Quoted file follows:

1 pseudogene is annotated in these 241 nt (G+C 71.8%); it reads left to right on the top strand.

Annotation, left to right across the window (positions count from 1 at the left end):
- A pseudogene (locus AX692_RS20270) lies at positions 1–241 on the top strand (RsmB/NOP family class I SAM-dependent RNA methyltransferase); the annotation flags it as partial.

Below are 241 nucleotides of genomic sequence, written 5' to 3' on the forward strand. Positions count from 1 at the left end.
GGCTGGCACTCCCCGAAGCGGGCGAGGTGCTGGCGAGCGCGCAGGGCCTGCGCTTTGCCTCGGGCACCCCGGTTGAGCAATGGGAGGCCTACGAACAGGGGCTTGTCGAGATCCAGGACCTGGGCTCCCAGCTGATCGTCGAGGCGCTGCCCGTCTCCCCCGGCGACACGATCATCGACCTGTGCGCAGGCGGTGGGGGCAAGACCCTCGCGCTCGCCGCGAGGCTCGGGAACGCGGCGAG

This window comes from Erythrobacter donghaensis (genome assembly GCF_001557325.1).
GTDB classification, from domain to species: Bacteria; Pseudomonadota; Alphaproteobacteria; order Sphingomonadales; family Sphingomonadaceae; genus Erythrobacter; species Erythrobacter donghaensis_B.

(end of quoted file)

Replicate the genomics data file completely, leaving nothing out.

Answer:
1 pseudogene is annotated in these 241 nt (G+C 71.8%); it reads left to right on the top strand.

Annotation, left to right across the window (positions count from 1 at the left end):
- A pseudogene (locus AX692_RS20270) lies at positions 1–241 on the top strand (RsmB/NOP family class I SAM-dependent RNA methyltransferase); the annotation flags it as partial.

Below are 241 nucleotides of genomic sequence, written 5' to 3' on the forward strand. Positions count from 1 at the left end.
GGCTGGCACTCCCCGAAGCGGGCGAGGTGCTGGCGAGCGCGCAGGGCCTGCGCTTTGCCTCGGGCACCCCGGTTGAGCAATGGGAGGCCTACGAACAGGGGCTTGTCGAGATCCAGGACCTGGGCTCCCAGCTGATCGTCGAGGCGCTGCCCGTCTCCCCCGGCGACACGATCATCGACCTGTGCGCAGGCGGTGGGGGCAAGACCCTCGCGCTCGCCGCGAGGCTCGGGAACGCGGCGAG

This window comes from Erythrobacter donghaensis (genome assembly GCF_001557325.1).
GTDB classification, from domain to species: Bacteria; Pseudomonadota; Alphaproteobacteria; order Sphingomonadales; family Sphingomonadaceae; genus Erythrobacter; species Erythrobacter donghaensis_B.